Anorak

Anorak | The racist Left, ‘Jews for Jez’ and Jeremy Corbyn’s inability to spot anti-Semitism

The racist Left, ‘Jews for Jez’ and Jeremy Corbyn’s inability to spot anti-Semitism

by | 27th, March 2018

Only around a thousand people turned up on Parliament Square to protest against anti-Semitism in the Labour Party. The polite request was that Labour leader Jeremy Corbyn works to expose and confront the hatred of Jewish in his party’s membership – and that he stops acquiescing to anti-Semitism. Some Labour MPs did attend. And that’s great. But only about a dozen of them bothered to make the shot walk from the Commons to the grassy roundabout.

 

Jews for Jez

 

Accompanied by chants of “enough is enough”, the crowd heard from Haringey Council leader Claire Kober, and Labour MPs John Mann, Louise Ellman and Wes Streeting, Ian Austin, Chuka Umunna and Luciana Berger, who said antisemitism is “very real” and “alive in the Labour Party”. Some Conservative MPs also turned up, including Priti Sushil Patel, and cabinet ministers Sajid Javid and Penny Mordaunt.

Mr Streeting told the throng: “To those Jewish members who felt enough is enough and cut up their membership cards and walked away, our commitment to you is to work with every ounce of strength to drain the cesspit of antisemitism in the Labour Party so you can come back. We know what needs to be done. We don’t need any more mealy-mouthed statements from the leader of the Labour Party, we need actions. The actions are very simple: Ken Livingstone should not be in the Labour Party. Antisemites need to be drummed out of the Labour Party. And that whitewash of a report – the Chakrabarti Report – can we at least implement every one of those recommendations. We had a wishy-washy report, it got someone a place in the House of Lords, but let’s at least make sure its delivers a genuine fight against antisemitism in our party.”

Slippery and nuanced Jeremy Corbyn wasn’t there, of course. He never is. But he did address the Jews via a letter:

“I recognise that antisemitism has surfaced within the Labour Party, and has too often been dismissed as simply a matter of a few bad apples. This has caused pain and hurt to Jewish members of our party and to the wider Jewish community in Britain. I am sincerely sorry for the pain which has been caused, and pledge to redouble my efforts to bring this anxiety to an end. I must make clear that I will never be anything other than a militant opponent of antisemitism.”

Not a single world on how he has contributed greatly to that “pain”. Not a single word from his supporters, those intolerant people who if this were a Tory or anyone else they did not like giving a big thumbs up to anti-Semitism would be demanding their resignation. They screamed in outrage when Conservative MP Anne Marie Morris said “nigger in the woodpile”. They howled for Toby Young’s removal because he’d tweeted about women’s looks and described wheelchair ramps as part of “ghastly” inclusivity in schools. They pilloried Tim Farron for his views on homosexuality (he called it a “sin”) – ubiquitous Corbyn fan Owen Jones called Farron’s comments “an absolute disgrace”.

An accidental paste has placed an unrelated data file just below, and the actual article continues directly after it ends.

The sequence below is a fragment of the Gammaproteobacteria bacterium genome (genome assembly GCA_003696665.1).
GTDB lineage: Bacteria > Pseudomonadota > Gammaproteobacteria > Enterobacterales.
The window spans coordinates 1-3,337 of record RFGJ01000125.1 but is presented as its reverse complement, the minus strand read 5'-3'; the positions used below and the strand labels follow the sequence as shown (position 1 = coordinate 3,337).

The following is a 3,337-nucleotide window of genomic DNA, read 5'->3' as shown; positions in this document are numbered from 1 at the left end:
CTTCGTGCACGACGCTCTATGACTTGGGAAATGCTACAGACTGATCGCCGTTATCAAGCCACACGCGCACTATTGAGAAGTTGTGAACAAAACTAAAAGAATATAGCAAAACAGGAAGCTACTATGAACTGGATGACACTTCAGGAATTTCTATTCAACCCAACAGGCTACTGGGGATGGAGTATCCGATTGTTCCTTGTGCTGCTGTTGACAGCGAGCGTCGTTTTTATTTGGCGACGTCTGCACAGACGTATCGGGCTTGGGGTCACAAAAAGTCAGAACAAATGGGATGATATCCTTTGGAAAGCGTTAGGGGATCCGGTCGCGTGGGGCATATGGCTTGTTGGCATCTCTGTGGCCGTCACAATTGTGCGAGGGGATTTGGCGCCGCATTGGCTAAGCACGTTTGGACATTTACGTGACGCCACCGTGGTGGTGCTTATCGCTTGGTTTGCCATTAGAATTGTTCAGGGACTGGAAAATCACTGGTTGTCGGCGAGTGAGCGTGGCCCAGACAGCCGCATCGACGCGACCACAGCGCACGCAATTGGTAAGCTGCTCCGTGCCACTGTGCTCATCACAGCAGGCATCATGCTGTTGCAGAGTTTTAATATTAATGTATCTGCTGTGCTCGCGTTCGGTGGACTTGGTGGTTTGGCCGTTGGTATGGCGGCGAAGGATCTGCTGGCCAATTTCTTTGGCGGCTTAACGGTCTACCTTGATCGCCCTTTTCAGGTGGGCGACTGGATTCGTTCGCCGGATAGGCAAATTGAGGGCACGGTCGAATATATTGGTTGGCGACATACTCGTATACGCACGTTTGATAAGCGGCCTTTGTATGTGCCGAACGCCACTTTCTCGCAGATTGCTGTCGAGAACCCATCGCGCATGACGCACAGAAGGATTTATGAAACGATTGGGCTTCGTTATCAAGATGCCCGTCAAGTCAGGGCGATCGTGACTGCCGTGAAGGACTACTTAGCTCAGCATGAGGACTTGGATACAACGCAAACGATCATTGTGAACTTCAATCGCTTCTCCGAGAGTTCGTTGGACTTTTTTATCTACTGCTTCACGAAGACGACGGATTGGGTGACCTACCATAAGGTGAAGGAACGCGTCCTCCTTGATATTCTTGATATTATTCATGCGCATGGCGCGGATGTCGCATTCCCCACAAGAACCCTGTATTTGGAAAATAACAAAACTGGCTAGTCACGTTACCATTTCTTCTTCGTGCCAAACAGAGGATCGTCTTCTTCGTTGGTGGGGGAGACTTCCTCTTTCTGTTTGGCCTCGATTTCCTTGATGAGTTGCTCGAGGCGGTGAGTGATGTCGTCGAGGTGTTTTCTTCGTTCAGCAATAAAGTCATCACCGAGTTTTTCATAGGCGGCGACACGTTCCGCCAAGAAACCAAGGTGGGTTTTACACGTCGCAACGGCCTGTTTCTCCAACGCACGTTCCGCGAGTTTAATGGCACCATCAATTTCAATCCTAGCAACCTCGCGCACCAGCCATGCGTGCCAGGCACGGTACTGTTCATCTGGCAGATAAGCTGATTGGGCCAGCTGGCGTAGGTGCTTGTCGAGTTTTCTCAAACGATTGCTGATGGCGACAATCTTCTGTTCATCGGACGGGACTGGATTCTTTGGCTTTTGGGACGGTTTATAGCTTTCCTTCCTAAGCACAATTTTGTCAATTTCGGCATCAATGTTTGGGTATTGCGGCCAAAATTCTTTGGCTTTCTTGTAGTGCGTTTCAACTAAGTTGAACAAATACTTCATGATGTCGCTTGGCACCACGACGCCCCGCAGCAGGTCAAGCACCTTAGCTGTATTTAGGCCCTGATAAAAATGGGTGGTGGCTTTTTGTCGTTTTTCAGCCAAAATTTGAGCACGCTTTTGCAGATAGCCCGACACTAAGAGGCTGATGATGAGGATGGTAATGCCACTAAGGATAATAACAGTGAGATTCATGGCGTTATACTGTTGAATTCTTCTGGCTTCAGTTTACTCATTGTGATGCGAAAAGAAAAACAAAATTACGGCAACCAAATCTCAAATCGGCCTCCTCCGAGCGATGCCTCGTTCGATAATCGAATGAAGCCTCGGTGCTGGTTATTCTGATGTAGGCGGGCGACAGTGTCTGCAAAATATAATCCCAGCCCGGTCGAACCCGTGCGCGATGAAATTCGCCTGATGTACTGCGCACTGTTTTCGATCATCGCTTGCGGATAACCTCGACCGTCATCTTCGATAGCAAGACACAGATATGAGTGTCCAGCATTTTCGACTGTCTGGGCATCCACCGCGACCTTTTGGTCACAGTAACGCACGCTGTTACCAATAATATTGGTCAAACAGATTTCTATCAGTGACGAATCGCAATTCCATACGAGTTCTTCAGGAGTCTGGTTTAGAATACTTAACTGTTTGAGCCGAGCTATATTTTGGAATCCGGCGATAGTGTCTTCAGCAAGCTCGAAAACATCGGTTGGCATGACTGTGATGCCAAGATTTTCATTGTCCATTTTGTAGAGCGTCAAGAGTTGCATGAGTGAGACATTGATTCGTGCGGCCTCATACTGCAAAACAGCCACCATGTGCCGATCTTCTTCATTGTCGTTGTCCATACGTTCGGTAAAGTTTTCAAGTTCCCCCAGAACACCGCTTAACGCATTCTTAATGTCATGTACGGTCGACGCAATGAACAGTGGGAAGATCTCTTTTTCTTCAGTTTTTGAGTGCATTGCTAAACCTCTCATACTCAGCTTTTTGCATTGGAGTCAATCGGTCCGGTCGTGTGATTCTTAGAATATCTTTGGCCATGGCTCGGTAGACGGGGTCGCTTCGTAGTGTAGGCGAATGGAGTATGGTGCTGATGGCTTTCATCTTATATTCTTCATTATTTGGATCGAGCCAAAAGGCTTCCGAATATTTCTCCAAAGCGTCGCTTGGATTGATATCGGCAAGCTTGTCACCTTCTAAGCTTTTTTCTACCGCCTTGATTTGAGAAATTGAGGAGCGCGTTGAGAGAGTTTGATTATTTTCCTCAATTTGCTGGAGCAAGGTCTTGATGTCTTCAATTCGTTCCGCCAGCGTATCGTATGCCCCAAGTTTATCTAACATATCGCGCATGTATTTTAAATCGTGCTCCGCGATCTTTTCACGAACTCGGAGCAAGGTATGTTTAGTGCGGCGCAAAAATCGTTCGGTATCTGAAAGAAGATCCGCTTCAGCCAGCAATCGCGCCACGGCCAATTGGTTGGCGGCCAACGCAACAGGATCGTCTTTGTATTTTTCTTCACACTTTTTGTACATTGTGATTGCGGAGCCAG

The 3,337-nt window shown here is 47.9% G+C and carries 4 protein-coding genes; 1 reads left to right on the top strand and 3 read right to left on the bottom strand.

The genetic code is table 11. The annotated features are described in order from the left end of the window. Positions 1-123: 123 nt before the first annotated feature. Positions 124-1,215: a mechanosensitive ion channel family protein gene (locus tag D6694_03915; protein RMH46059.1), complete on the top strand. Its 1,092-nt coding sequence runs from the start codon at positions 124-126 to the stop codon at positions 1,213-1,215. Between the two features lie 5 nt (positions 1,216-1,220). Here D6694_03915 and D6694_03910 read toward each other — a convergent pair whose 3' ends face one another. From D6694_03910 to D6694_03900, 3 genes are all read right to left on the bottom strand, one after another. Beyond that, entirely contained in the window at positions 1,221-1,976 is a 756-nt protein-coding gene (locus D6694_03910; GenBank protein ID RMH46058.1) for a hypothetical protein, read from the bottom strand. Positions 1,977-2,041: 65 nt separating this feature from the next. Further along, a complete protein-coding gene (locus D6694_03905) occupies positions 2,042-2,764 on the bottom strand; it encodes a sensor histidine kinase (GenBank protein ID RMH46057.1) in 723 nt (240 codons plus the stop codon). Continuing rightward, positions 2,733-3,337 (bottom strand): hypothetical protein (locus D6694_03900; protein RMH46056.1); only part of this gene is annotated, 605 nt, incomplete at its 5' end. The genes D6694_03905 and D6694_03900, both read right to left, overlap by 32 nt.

To his supporters, Corbyn can do no wrong.

Some Corbyn fans are Jews. A small number arrived carrying signs that said “Jews for Jez”, the words written on a yellow star. If Brass Eye did protests:

 

"Jews for Jez" - with a yellow star, to boot. Some people, eh.

“Jews for Jez” – with a yellow star, to boot. Some people, eh.

 

Instead of being upset by Corbyn’s links to anti-Semitism, his supporters tasked themselves with getting the hashtag #PredictTheNextCorbynSmear to trend on Twitter. Blessedly, not everyone thinks anti-Semitism is no big deal:

 

 

 

 

Corbyn did have more to say. And it, as ever, vague:

“Sometimes this evil takes familiar forms – the east London mural which has caused such understandable controversy is an example. The idea of Jewish bankers and capitalists exploiting the workers of the world is an old antisemitic conspiracy theory. This was long ago, and rightly, described as ‘the socialism of fools’. I am sorry for not having studied the content of the mural more closely before wrongly questioning its removal in 2012.”

 

Corbyn racist art

 

Amazing, no, how Corbyn, a man who presents himself in public as highly sensitive to anti-Semitism can looks at the picture above and not realise its might be even a tad anti-Jewish without “study”. Is he blind to anti-Semitism or does he think it’s ok?

As Brendan O’Neill puts it: “Corbyn is in essence saying: ‘Ah, I didn’t notice the anti-Semitism.’ And that is precisely the problem. This section of the left never notices anti-Semitism. It always seems to pass them by. Or worse, they acquiesce to it in the belief that objecting to it might lose them support among some of their key bases, in particular the old left and young Muslims. I didn’t see it, they say, not realising that their failure to see anti-Semitism is the crux of the problem. It is a wilful blindness to hatred that they would treat as unforgivable in relation to any other racial or religious group.”

Anti-Semitism is a sickness. It’s been excused time and time again under Corbyn’s watch. You can look at Corbyn and his fans and ask yourself: if it looks like a duck, quack likes a duck and talks like a duck, what is it? And you can vote in the election.



Posted: 27th, March 2018 | In: Key Posts, News, Politicians Comment | TrackBack | Permalink